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Posted April 18 2005 - 04:23 AM

Bring a plate of cookies and welcome them to the neighborhood, then hit them with the property line thing later or towards the end of the conversation. I would be really nice about it, there will be plenty of time to be nasty later if they refuse to stop dumping on your land. Better to give a neighbor the benefit of the doubt until you know whether they are jerks or not.

I think the sentiment here is correct: I'd bet a dime to a dollar that the real estate person 'insinuated' that their property extended a little further than it actually does. Most likely just a misunderstanding, but one that still needs to be addressed.

#9 of 112 OFFLINE   MarkMel

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Posted April 18 2005 - 04:42 AM

Ah that's the funny thing, they're not that new. They've been there a year or so. My wife has spoken to them at the bus stop. I've lived there for 8 years and I don't know any of my neighbors and wanted to keep it that way. I can't see them nor do I want to. That's why I bought all of the property.

I'm not anti-social I just don't want to deal with neighbors.

That's what makes me even more mad, they're forcing me to deal with them.
"and no one seems to understand the glory of guitar, when out of tune, the off timing, the singers who can't sing, - the beauty of flaw!"

"I apologize if there is anyone in this room I have not offended" - Brahms

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#10 of 112 OFFLINE   DustinLC

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Posted April 18 2005 - 05:00 AM

Quote:
That's what makes me even more mad, they're forcing me to deal with them.

Over for cookies and milk is out of the question then Posted Image?

I hear ya. I agree with the other posters. I would hate to be in a situation where I'm worry about being sabotaged. Why do I get the feeling that you're not going to be nice about this Posted Image. However, I don't blame you for being so upset. I would be too.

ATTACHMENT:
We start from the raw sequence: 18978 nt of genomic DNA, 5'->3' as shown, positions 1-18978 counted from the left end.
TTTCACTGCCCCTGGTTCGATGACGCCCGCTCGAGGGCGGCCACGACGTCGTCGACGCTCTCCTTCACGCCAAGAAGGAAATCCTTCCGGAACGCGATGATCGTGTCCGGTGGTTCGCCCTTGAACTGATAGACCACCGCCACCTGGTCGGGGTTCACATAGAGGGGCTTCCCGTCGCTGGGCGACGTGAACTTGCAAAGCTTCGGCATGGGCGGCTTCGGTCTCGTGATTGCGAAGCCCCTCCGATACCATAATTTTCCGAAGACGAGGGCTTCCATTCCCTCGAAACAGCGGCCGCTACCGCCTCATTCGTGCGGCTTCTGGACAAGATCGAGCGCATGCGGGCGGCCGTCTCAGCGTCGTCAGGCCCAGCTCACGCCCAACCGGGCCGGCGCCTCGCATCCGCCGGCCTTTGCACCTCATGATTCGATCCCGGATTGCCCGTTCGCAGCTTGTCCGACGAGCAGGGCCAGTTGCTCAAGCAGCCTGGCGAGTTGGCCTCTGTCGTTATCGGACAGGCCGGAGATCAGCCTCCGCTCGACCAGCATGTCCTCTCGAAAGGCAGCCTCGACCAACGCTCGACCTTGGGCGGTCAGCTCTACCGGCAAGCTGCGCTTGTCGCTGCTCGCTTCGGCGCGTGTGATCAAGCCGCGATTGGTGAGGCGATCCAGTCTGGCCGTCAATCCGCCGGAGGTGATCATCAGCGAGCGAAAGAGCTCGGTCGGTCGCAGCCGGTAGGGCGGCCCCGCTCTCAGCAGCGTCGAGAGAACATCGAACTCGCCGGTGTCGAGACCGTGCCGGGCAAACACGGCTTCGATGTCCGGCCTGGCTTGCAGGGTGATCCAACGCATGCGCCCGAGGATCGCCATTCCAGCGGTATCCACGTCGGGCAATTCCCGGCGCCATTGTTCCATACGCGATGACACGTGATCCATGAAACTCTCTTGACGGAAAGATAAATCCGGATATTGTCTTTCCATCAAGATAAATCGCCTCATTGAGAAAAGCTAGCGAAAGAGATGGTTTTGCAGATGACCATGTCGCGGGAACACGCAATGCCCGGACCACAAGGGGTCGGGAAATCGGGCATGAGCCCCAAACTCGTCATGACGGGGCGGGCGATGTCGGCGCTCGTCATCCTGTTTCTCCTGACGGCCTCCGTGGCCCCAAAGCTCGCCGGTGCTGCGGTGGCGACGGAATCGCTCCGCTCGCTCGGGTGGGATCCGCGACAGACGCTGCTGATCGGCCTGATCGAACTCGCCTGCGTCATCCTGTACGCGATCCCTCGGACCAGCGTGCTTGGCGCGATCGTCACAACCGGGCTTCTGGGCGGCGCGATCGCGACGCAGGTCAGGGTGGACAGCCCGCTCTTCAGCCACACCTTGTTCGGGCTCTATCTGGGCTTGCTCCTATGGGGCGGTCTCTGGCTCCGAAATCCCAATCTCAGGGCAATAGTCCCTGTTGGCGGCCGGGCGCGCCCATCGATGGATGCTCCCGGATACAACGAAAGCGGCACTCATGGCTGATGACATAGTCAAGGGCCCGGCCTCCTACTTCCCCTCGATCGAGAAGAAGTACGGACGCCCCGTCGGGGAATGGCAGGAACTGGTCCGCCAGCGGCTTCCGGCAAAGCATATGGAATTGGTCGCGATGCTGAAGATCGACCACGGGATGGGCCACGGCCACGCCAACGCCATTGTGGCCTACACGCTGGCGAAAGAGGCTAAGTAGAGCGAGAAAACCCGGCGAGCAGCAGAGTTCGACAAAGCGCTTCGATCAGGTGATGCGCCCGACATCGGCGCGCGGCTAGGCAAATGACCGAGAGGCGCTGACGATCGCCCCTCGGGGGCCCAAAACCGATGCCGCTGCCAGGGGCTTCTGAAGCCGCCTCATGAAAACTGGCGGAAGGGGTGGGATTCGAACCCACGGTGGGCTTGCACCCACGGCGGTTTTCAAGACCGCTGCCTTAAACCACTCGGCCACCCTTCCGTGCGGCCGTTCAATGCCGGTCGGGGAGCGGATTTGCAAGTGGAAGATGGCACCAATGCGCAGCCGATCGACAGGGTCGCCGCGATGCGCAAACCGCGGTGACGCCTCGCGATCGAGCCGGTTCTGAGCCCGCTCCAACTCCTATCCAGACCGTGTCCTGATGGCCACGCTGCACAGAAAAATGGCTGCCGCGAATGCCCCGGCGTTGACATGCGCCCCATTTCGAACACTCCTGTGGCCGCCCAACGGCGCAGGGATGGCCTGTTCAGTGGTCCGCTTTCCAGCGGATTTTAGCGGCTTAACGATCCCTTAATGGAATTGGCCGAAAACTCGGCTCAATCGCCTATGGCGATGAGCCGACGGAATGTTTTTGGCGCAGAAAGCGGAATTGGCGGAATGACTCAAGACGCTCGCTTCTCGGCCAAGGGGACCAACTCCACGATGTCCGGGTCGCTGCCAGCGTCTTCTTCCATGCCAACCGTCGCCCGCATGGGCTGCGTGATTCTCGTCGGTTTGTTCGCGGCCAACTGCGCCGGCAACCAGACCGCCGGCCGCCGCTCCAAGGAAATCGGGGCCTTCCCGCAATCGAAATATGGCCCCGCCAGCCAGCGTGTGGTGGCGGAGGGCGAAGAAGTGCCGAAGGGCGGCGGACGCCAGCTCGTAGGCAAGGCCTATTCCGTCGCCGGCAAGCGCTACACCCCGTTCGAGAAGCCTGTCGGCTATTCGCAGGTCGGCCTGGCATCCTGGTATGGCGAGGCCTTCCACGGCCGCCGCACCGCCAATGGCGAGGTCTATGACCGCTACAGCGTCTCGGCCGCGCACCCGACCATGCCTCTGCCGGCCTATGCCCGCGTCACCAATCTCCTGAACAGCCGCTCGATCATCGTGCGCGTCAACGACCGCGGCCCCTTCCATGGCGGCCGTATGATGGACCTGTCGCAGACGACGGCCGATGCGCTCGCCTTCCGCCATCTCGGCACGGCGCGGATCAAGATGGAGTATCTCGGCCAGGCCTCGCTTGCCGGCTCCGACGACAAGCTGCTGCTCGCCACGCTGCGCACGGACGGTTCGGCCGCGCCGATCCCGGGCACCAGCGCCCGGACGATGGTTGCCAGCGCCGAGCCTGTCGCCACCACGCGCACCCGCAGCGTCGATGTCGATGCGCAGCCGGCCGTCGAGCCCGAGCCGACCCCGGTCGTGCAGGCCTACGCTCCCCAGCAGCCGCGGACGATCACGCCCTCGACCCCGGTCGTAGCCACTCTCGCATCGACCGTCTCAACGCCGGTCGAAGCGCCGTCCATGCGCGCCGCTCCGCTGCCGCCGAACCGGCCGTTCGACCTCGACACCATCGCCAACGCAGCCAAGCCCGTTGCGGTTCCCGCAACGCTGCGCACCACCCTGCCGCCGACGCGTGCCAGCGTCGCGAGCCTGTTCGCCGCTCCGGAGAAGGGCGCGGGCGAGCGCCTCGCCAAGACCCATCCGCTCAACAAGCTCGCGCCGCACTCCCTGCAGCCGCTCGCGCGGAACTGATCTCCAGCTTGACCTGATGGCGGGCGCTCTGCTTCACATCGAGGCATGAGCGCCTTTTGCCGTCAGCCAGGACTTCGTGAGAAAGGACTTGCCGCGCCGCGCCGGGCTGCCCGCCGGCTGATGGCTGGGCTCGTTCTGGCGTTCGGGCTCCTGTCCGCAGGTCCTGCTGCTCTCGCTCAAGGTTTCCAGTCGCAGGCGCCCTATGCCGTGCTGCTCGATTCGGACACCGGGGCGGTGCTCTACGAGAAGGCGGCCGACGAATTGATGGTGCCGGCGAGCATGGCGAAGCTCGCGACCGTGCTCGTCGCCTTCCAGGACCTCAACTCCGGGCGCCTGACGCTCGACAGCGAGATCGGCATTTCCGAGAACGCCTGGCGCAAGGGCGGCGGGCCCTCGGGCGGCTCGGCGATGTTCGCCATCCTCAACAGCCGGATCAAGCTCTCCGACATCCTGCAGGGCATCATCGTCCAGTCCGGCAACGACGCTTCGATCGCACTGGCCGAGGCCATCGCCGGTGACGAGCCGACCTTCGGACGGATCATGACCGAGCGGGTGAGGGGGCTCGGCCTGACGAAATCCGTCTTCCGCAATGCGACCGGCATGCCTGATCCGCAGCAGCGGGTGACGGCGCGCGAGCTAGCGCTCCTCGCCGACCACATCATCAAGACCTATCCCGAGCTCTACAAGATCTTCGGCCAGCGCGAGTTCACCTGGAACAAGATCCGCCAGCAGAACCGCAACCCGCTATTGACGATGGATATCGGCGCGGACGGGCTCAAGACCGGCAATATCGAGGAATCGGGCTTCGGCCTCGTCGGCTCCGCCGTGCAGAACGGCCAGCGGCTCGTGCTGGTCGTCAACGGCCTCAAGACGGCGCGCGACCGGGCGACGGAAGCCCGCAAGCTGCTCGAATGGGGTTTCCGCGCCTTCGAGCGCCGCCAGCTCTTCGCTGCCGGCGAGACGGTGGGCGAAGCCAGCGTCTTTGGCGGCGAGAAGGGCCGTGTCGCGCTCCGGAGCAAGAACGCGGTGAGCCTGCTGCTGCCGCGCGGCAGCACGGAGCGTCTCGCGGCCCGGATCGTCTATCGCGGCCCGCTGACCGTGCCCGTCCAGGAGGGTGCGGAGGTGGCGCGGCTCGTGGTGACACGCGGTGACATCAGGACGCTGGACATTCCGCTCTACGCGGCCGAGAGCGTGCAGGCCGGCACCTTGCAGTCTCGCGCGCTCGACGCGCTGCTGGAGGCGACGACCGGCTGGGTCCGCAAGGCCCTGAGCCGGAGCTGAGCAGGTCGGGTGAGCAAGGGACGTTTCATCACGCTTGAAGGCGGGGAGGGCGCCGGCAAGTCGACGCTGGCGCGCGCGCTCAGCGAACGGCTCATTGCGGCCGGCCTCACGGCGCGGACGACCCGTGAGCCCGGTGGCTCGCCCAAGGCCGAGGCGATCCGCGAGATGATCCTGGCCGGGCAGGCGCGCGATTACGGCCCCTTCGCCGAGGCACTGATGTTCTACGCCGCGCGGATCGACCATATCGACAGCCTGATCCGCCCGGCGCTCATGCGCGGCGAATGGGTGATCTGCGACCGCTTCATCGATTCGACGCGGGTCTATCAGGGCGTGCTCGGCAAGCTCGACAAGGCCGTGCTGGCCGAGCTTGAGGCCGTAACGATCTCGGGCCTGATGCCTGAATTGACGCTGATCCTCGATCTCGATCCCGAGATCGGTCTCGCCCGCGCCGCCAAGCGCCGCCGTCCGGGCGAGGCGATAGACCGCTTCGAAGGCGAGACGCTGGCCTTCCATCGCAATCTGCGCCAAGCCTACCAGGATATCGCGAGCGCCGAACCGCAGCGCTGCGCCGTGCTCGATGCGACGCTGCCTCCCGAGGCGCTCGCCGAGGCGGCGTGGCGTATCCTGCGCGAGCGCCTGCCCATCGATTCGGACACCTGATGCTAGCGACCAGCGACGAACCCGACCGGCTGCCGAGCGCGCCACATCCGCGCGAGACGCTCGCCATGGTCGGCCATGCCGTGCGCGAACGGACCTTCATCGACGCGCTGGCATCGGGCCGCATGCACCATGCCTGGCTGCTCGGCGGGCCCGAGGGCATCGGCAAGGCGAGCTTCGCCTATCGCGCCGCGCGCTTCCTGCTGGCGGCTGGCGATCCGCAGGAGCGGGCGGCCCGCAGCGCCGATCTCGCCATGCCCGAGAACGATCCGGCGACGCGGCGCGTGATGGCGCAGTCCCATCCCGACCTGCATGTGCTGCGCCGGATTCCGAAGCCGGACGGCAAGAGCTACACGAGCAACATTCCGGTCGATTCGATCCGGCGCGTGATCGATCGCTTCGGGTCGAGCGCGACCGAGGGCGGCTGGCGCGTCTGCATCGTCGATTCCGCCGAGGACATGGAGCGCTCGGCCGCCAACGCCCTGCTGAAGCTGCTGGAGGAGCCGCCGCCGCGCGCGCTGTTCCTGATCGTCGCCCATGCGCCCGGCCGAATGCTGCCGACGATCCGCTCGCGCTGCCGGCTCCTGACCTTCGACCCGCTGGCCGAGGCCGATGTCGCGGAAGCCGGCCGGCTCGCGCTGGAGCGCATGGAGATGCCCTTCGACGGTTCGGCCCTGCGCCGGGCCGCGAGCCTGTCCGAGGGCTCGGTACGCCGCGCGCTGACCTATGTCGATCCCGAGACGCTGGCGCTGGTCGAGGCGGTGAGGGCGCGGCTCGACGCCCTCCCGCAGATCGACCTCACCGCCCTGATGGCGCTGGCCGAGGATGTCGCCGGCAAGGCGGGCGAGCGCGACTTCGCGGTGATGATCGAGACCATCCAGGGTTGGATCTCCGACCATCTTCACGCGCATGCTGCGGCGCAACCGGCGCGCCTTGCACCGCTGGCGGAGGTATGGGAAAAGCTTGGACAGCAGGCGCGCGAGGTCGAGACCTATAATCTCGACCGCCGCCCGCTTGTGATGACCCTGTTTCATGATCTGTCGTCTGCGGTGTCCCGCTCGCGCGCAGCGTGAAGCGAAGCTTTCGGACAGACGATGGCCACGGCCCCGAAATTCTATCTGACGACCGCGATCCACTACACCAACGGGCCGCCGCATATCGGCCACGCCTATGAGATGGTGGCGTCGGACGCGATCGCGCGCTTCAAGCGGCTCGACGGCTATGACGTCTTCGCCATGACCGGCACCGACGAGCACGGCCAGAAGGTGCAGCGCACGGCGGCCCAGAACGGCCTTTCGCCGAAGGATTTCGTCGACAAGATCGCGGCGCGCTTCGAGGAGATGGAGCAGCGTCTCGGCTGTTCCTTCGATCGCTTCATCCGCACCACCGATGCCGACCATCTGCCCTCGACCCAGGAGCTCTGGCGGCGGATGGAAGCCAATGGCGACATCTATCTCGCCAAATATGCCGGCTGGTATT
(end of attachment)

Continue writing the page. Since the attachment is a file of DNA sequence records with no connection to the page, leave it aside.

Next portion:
Keep us up-to-date.

#11 of 112 OFFLINE   LanieParker

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Posted April 18 2005 - 05:09 AM

I think your best bet would be to talk to them about it calmly and see if they are not willing to stay off your property. After that, it's fair game to get authorities involved.

We live out in a rural area and have one close neighbor. They are fabulous neighbors. The husband even taught me how to use his chainsaw when he helped us cut down a tree that had partially fallen on our fence. I couldn't ask for better neighbors.

Just make sure whatever you do, you don't go in all mad and upset about the situation. Make sure you let them know that they have encroached on your property adn would appreciate it if they would be more careful when clearing things.

Hope it works out for ya.

#12 of 112 OFFLINE   Andrew Grall

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Posted April 18 2005 - 05:15 AM

Prediction: If they are nonconfrontational people, they will immediately apologize and it will be the end of it. But, still, depending on how you approach them, they (and you) could harbor some bad feelings. If they are more confrontational, it could get ugly.

I try to put myself in the situation. Let's say the very first time my neighbor confronts me about an error like this he brings along the plans pointing out all the borders of the property. He is noticably upset about the situation. If I am truly in error, I apologize and do what I have to to fix the situation, but I am resentful that he had to be such a jerk about it.

On the other hand, if we are just talking, and during the conversation he asks me what I am doing with all the brush and stuff, he kindly points out that that is across his property line... That is different. If I don't believe you, or if I continue my actions after this point. Then you drag out the plans. If that doesn't do it, then you contact authorities.

Mistakes happen. Take it from that approach from the get-go. If it turns out to be something else, deal with it as it comes. Don't go looking for trouble. And if you don't like having to deal with your neighbors... Well, too bad. You have them. Now try your best to deal with them like a civilized person.

In my opinion, it is not worth causing more of a problem than is needed over it. Life is too short for that kind of shit.

#13 of 112 OFFLINE   Greg Yeatts

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Posted April 18 2005 - 05:31 AM